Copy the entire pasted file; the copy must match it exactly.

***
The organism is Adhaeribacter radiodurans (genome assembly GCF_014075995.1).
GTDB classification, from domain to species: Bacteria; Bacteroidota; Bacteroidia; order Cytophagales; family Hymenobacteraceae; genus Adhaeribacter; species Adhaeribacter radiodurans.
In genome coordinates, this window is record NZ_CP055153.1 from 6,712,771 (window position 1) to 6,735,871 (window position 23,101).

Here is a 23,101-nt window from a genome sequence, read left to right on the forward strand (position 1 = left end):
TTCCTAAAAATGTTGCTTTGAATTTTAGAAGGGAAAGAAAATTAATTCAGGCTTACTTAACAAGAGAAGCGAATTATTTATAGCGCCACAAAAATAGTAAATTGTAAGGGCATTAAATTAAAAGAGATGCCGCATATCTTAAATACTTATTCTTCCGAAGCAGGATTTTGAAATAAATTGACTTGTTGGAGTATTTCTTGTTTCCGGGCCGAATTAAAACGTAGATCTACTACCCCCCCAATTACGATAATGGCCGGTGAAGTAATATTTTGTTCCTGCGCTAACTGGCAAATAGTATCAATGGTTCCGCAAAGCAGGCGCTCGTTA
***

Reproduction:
The organism is Adhaeribacter radiodurans (genome assembly GCF_014075995.1).
GTDB classification, from domain to species: Bacteria; Bacteroidota; Bacteroidia; order Cytophagales; family Hymenobacteraceae; genus Adhaeribacter; species Adhaeribacter radiodurans.
In genome coordinates, this window is record NZ_CP055153.1 from 6,712,771 (window position 1) to 6,735,871 (window position 23,101).

Here is a 23,101-nt window from a genome sequence, read left to right on the forward strand (position 1 = left end):
TTCCTAAAAATGTTGCTTTGAATTTTAGAAGGGAAAGAAAATTAATTCAGGCTTACTTAACAAGAGAAGCGAATTATTTATAGCGCCACAAAAATAGTAAATTGTAAGGGCATTAAATTAAAAGAGATGCCGCATATCTTAAATACTTATTCTTCCGAAGCAGGATTTTGAAATAAATTGACTTGTTGGAGTATTTCTTGTTTCCGGGCCGAATTAAAACGTAGATCTACTACCCCCCCAATTACGATAATGGCCGGTGAAGTAATATTTTGTTCCTGCGCTAACTGGCAAATAGTATCAATGGTTCCGCAAAGCAGGCGCTCGTTA